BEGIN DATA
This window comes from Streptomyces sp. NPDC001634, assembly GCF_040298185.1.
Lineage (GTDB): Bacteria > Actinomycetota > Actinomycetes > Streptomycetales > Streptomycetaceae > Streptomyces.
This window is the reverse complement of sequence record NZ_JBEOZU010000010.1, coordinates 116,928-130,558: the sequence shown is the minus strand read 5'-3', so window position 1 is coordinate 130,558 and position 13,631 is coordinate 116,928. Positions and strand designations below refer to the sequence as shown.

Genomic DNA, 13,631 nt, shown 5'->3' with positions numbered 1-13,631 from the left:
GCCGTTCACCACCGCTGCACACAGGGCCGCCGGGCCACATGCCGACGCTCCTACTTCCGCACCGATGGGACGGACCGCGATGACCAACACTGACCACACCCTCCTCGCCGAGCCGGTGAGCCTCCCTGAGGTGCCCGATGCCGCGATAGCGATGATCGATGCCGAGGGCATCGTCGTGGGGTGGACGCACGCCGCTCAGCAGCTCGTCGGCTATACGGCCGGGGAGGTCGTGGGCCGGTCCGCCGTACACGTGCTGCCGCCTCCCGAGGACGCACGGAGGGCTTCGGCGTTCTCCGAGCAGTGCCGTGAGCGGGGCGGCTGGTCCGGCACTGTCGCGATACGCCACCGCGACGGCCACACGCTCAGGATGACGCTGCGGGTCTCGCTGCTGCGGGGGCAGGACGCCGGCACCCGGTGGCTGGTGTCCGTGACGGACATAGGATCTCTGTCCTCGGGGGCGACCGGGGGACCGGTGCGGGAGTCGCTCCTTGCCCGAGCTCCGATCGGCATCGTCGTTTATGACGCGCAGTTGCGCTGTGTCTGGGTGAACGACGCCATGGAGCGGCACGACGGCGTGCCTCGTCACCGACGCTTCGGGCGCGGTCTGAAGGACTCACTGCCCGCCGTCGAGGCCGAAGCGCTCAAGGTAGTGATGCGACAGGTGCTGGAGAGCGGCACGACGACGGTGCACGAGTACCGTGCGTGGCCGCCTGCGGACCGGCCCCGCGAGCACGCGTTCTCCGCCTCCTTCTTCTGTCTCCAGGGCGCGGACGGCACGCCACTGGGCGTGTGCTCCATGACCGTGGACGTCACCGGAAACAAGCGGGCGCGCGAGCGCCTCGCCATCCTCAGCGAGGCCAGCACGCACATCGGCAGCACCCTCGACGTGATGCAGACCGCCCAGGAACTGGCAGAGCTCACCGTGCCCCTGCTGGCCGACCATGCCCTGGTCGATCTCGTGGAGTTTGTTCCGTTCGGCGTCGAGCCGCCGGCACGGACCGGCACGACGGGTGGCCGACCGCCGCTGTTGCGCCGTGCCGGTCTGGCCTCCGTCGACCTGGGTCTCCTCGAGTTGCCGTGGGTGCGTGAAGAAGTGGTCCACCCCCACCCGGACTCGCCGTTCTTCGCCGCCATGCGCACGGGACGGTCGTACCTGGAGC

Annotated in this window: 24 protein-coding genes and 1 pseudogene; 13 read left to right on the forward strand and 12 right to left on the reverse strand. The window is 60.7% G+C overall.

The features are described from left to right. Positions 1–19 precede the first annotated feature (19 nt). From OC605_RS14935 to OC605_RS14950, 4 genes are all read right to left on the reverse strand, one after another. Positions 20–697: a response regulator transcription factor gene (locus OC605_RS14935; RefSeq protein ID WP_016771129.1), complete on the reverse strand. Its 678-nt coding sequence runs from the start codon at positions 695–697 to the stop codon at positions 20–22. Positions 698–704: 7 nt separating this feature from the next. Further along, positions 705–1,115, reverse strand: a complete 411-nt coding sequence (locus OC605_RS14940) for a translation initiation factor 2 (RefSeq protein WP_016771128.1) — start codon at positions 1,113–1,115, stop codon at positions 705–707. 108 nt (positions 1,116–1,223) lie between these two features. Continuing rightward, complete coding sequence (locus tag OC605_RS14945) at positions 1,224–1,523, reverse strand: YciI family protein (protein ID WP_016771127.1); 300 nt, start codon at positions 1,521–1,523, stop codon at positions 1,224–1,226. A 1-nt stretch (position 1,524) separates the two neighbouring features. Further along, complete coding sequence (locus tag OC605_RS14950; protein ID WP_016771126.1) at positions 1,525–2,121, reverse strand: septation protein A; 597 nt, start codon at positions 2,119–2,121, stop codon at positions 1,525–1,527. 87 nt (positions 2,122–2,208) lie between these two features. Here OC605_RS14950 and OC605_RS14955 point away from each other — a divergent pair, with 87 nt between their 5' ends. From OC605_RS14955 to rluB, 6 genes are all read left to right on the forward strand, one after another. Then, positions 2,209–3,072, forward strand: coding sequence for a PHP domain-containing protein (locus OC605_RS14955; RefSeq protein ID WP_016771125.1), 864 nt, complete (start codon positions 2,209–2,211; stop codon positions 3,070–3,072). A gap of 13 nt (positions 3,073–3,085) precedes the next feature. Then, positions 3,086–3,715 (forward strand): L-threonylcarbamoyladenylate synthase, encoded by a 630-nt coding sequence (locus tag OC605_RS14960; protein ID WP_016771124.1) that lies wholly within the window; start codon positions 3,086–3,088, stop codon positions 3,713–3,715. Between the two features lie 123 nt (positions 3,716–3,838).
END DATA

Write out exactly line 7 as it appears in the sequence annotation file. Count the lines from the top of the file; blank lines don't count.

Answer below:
The features are described from left to right. Positions 1–19 precede the first annotated feature (19 nt). From OC605_RS14935 to OC605_RS14950, 4 genes are all read right to left on the reverse strand, one after another. Positions 20–697: a response regulator transcription factor gene (locus OC605_RS14935; RefSeq protein ID WP_016771129.1), complete on the reverse strand. Its 678-nt coding sequence runs from the start codon at positions 695–697 to the stop codon at positions 20–22. Positions 698–704: 7 nt separating this feature from the next. Further along, positions 705–1,115, reverse strand: a complete 411-nt coding sequence (locus OC605_RS14940) for a translation initiation factor 2 (RefSeq protein WP_016771128.1) — start codon at positions 1,113–1,115, stop codon at positions 705–707. 108 nt (positions 1,116–1,223) lie between these two features. Continuing rightward, complete coding sequence (locus tag OC605_RS14945) at positions 1,224–1,523, reverse strand: YciI family protein (protein ID WP_016771127.1); 300 nt, start codon at positions 1,521–1,523, stop codon at positions 1,224–1,226. A 1-nt stretch (position 1,524) separates the two neighbouring features. Further along, complete coding sequence (locus tag OC605_RS14950; protein ID WP_016771126.1) at positions 1,525–2,121, reverse strand: septation protein A; 597 nt, start codon at positions 2,119–2,121, stop codon at positions 1,525–1,527. 87 nt (positions 2,122–2,208) lie between these two features. Here OC605_RS14950 and OC605_RS14955 point away from each other — a divergent pair, with 87 nt between their 5' ends. From OC605_RS14955 to rluB, 6 genes are all read left to right on the forward strand, one after another. Then, positions 2,209–3,072, forward strand: coding sequence for a PHP domain-containing protein (locus OC605_RS14955; RefSeq protein ID WP_016771125.1), 864 nt, complete (start codon positions 2,209–2,211; stop codon positions 3,070–3,072). A gap of 13 nt (positions 3,073–3,085) precedes the next feature. Then, positions 3,086–3,715 (forward strand): L-threonylcarbamoyladenylate synthase, encoded by a 630-nt coding sequence (locus tag OC605_RS14960; protein ID WP_016771124.1) that lies wholly within the window; start codon positions 3,086–3,088, stop codon positions 3,713–3,715. Between the two features lie 123 nt (positions 3,716–3,838).